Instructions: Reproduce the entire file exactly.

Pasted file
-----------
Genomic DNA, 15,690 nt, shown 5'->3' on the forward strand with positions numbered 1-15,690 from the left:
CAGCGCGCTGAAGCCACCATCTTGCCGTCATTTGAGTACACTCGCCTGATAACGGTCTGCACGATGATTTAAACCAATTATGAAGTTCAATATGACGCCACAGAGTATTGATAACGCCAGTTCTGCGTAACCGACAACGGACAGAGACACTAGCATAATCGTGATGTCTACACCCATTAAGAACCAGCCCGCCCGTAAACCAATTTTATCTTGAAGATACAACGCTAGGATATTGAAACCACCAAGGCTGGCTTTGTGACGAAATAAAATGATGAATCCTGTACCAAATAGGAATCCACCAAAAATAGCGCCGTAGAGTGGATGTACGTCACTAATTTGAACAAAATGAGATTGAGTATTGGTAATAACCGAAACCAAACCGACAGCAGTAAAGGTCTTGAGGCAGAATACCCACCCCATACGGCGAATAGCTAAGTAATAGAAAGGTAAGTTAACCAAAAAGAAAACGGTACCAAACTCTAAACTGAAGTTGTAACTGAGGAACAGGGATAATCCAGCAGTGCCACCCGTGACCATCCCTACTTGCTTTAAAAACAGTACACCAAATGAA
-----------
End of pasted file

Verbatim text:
Genomic DNA, 15,690 nt, shown 5'->3' on the forward strand with positions numbered 1-15,690 from the left:
CAGCGCGCTGAAGCCACCATCTTGCCGTCATTTGAGTACACTCGCCTGATAACGGTCTGCACGATGATTTAAACCAATTATGAAGTTCAATATGACGCCACAGAGTATTGATAACGCCAGTTCTGCGTAACCGACAACGGACAGAGACACTAGCATAATCGTGATGTCTACACCCATTAAGAACCAGCCCGCCCGTAAACCAATTTTATCTTGAAGATACAACGCTAGGATATTGAAACCACCAAGGCTGGCTTTGTGACGAAATAAAATGATGAATCCTGTACCAAATAGGAATCCACCAAAAATAGCGCCGTAGAGTGGATGTACGTCACTAATTTGAACAAAATGAGATTGAGTATTGGTAATAACCGAAACCAAACCGACAGCAGTAAAGGTCTTGAGGCAGAATACCCACCCCATACGGCGAATAGCTAAGTAATAGAAAGGTAAGTTAACCAAAAAGAAAACGGTACCAAACTCTAAACTGAAGTTGTAACTGAGGAACAGGGATAATCCAGCAGTGCCACCCGTGACCATCCCTACTTGCTTTAAAAACAGTACACCAAATGAA